For years, the Oklahoma County Jail has faced hurdles recruiting and retaining staff in what can be a challenging work environment. But frontline employees who work with detainees will be getting a bump in pay thanks to a 5 percent raise approved by the Oklahoma County Criminal Justice Authority today.
That pay increase is in addition to a 2.5 percent bump approved by Oklahoma County Commissioners, meaning most jail employees will see a 7.5 percent pay raise. The increase does not apply to administrative staff.
Jail CEO Brandi Garner spoke about current staffing levels at Monday’s meeting of the OCCJA, also knows as the jail trust. Garner said the jail has 268 employees with 136 fully trained as detention officers. Garner said the jail started a new training academy Monday featuring 23 people, with about 30 more in the early hiring stages.
New jail trust CFO Chris Sherman said the aim was to get raises to the employees who are most difficult to retain.
“It’s for lieutenants and below,” Sherman told the trust, which took over management of the troubled facility from the Oklahoma County Sheriff’s Office in 2020. “Those are our boots on the ground. Those are the people we have to keep on staff. We have to do something for them, and we’re in a position right now with as many open positions as we’ve had over the years, this is absolutely something we can do.”
Oklahoma County District 3 Commissioner Myles Davidson, who serves on the jail trust, said the raise helps keep up with inflation.
“[Consumer Price Index] is 6.3 percent, so not only are you keeping up with inflation, but you’re going above and beyond a little bit,” he said. “I know it’s very difficult — especially as we look at the highway patrol, OKC and Del City — everyone taking from our recruits and putting them onto their streets, and they’re paying $70,000, and we’re wondering why we can’t keep people. It’s pretty obvious.”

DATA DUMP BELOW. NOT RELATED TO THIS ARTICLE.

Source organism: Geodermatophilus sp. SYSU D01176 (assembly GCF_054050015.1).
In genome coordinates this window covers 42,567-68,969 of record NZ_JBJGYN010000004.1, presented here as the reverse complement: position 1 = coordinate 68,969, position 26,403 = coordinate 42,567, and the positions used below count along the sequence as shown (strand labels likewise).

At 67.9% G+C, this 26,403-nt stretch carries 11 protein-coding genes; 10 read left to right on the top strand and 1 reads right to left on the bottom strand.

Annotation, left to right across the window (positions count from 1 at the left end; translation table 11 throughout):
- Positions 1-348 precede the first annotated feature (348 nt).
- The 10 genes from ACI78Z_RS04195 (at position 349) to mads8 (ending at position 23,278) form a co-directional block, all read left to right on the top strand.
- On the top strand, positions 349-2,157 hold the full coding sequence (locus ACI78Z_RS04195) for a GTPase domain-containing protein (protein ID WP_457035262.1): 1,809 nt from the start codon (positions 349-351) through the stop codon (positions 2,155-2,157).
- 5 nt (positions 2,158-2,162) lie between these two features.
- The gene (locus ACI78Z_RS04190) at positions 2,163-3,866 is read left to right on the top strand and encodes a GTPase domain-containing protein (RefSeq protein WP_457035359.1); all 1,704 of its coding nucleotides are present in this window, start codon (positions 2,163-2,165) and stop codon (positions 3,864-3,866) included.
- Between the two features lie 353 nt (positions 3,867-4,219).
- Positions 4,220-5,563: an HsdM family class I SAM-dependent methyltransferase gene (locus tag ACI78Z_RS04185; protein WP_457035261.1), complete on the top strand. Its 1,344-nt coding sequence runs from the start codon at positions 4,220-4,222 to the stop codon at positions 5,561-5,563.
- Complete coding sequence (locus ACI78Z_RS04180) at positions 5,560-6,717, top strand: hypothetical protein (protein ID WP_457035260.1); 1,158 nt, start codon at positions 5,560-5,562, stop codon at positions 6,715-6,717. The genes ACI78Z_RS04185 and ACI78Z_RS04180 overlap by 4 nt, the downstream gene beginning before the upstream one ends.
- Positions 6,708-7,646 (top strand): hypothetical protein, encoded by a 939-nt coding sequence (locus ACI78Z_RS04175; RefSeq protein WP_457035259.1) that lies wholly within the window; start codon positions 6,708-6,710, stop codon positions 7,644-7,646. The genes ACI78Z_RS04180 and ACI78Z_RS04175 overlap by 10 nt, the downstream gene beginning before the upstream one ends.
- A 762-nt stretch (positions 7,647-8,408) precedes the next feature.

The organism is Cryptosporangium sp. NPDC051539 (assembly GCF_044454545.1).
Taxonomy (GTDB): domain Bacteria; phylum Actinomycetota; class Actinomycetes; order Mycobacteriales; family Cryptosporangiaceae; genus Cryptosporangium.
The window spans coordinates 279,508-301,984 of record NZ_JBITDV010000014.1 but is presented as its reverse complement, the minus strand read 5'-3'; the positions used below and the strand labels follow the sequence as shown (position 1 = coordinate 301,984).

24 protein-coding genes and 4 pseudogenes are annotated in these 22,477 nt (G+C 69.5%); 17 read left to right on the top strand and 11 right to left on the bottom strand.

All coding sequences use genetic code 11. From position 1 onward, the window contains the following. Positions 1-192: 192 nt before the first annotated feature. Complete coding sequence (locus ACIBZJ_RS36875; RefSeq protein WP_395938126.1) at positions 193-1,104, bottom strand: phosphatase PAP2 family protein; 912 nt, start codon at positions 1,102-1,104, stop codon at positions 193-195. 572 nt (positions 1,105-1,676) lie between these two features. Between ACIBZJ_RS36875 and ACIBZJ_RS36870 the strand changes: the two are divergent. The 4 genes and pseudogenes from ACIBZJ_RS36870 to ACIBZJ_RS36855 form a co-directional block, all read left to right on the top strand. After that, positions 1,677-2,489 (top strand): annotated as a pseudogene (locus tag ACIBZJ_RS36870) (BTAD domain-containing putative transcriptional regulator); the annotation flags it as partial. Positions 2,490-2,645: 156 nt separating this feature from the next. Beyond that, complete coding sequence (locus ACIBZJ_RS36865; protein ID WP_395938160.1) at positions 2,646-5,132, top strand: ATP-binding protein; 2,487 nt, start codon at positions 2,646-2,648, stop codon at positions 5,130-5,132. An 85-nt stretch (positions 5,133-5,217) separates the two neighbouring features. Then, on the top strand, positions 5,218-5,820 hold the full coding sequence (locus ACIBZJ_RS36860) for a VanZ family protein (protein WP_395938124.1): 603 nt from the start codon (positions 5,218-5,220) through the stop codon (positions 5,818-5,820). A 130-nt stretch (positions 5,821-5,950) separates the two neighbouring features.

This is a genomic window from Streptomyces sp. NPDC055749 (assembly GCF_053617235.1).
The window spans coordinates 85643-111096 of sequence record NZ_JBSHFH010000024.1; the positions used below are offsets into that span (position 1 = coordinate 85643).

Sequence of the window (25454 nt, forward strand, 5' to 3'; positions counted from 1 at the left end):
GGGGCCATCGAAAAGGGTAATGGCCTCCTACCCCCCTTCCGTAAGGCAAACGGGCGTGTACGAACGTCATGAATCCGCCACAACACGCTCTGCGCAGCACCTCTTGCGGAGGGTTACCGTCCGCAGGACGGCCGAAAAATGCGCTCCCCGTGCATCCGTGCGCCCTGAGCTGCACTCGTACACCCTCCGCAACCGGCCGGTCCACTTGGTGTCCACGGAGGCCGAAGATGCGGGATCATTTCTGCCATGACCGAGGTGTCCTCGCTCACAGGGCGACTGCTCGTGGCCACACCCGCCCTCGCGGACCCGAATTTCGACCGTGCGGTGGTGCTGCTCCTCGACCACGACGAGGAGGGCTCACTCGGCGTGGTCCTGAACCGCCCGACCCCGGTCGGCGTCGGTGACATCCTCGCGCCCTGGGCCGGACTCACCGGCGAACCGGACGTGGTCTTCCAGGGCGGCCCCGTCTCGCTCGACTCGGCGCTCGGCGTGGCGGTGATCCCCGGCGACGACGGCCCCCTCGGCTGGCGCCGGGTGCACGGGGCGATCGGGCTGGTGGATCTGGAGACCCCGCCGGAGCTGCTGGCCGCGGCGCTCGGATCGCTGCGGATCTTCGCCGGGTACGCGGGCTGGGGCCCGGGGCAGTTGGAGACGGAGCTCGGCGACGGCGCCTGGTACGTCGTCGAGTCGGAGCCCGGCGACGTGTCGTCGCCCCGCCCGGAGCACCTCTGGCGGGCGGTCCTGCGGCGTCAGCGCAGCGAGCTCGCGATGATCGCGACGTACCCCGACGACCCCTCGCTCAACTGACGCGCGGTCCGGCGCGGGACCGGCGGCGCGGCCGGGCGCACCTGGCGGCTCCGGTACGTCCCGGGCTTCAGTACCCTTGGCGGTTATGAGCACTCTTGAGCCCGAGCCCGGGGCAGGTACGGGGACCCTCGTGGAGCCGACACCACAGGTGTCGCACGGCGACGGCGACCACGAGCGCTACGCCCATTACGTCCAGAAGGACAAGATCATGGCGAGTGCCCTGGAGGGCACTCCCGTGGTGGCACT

Sue Ann Arnall told fellow trust members the pay bump was a good start, but not enough.
“Considering that we’ve had 7 to 8 percent inflation for the last two years, and I think it was six the year before, I appreciate giving this raise, but it’s still not keeping up with inflation,” she said. “And I know that none of the county employees are getting a raise equivalent to inflation, but we’re way behind. Eventually, I hope we can catch up.”
Sherman, who has been in his position for about five weeks, also identified at least one area where the trust is saving money when it comes to the day-to-day costs of running the jail.
“We were spending about $4,000 a month on Styrofoam, and the only reason we were is because they weren’t bringing the trays back down from the floors,” Sherman told the trust. “We’re purchasing trays for three floors. We have the trays, but we’re not using them as of yet. But just in those ways we’ve already started to cut down on a product that we were using in areas where we don’t need to be spending that kind of money.”
Sherman also told the trust the Oklahoma Department of Corrections has been late on recent payments to the jail trust for DOC detainees. Sherman said the amount of the DOC’s most recent late payment was about $60,000. Trust chairman Joe Allbaugh, who used to lead the DOC, took exception with his former agency’s tardiness.
“As a result, we’re going to be $60,000 in the hole, according to the numbers that I see,” he told fellow trust members. “I think we need to have a letter sent to DOC and remind them they’re not allowed to fund their organization on the backs of Oklahoma County taxpayers. It’s not right for agencies to poach other agencies and balance their budget while we’re in the hole.”
But officials with the Department of Corrections told NonDoc they “are not aware of any issues with payments to the Oklahoma County Jail.”
“We received the initial invoice on Sept. 5, 2023, and the requested adjusted invoice on Sept. 13,” said Kay Thompson, chief of communications for the state agency. “It was submitted to our accounts payable department on Sept. 19, and the payment should be issued any day. Per Oklahoma state statutes, state agencies have 45 days to pay invoices.”